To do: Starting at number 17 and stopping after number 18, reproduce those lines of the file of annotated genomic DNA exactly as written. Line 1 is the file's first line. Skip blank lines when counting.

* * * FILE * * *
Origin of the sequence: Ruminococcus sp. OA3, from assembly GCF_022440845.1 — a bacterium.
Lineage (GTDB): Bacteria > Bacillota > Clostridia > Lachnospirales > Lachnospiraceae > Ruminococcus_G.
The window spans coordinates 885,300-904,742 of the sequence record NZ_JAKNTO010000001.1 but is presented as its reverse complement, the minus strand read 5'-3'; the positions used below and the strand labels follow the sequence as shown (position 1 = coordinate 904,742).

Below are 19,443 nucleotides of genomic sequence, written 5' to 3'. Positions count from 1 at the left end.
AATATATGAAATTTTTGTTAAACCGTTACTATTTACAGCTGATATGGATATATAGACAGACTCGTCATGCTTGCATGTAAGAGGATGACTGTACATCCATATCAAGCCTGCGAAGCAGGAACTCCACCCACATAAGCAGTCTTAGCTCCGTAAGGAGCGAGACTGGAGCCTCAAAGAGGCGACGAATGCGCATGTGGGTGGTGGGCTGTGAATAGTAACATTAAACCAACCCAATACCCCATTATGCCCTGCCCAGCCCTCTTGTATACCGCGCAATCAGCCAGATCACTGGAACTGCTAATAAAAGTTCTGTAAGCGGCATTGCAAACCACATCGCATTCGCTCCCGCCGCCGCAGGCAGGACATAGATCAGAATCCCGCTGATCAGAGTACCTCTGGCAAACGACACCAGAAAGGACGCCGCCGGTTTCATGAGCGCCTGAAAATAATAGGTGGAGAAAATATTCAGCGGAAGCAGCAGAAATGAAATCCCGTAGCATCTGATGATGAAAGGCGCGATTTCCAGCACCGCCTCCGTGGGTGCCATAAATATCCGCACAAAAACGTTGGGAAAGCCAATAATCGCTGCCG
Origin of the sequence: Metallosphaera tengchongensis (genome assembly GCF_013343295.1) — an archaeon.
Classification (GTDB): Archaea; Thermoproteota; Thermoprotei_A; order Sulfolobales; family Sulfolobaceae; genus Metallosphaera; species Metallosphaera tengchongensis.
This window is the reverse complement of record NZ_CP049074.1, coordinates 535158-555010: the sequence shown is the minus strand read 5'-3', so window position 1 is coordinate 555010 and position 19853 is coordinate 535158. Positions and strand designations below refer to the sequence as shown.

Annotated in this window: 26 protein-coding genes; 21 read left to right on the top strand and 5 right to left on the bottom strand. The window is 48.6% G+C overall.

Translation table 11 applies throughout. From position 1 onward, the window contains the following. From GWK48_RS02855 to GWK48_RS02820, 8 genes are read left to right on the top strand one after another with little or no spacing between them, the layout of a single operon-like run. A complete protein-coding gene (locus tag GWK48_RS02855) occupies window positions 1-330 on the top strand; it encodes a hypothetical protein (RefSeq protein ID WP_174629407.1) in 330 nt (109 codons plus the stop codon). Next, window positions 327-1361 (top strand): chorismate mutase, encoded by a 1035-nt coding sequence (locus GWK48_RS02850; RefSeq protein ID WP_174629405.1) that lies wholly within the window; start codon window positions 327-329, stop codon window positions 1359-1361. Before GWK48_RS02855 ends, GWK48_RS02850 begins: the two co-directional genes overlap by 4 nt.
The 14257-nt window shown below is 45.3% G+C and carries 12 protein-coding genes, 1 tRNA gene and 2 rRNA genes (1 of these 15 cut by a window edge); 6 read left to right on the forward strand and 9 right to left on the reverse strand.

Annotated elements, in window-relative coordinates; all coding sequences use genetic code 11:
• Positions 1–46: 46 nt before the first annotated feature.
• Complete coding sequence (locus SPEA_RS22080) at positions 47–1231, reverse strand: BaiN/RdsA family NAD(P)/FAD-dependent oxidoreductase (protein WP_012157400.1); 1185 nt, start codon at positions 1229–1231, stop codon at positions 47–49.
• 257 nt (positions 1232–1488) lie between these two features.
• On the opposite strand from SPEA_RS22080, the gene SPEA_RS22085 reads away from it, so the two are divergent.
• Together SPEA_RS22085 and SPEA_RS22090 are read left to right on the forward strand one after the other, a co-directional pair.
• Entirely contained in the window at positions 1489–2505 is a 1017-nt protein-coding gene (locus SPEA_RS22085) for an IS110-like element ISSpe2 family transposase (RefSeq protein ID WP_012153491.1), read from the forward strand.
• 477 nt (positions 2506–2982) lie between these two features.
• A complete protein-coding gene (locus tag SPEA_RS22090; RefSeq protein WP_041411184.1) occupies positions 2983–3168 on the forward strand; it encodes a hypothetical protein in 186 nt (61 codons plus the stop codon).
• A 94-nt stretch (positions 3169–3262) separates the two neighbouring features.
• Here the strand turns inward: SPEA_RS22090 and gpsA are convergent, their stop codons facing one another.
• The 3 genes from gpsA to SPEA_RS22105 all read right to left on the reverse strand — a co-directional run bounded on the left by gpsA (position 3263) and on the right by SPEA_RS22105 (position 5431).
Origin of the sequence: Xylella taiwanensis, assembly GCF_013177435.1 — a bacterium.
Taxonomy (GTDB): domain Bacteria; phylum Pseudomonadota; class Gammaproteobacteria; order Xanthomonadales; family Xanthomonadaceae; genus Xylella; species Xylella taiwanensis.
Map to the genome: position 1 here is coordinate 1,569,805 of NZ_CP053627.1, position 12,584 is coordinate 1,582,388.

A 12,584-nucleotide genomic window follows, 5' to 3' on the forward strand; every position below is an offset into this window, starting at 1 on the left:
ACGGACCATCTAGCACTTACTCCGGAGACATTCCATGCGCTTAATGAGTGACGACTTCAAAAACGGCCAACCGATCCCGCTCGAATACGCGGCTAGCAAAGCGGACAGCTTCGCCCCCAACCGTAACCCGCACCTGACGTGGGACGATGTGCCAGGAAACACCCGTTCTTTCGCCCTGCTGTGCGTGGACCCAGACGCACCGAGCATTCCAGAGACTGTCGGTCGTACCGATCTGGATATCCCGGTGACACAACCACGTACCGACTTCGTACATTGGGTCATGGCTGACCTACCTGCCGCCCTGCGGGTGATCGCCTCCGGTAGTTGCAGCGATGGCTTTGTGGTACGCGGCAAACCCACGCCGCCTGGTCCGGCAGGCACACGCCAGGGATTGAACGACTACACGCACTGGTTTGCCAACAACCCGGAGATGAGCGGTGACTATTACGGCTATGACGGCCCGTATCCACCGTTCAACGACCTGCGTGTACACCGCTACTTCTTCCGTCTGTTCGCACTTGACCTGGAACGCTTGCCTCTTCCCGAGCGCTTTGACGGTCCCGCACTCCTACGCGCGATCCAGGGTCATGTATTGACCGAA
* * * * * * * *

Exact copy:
• Together SPEA_RS22085 and SPEA_RS22090 are read left to right on the forward strand one after the other, a co-directional pair.
• Entirely contained in the window at positions 1489–2505 is a 1017-nt protein-coding gene (locus SPEA_RS22085) for an IS110-like element ISSpe2 family transposase (RefSeq protein ID WP_012153491.1), read from the forward strand.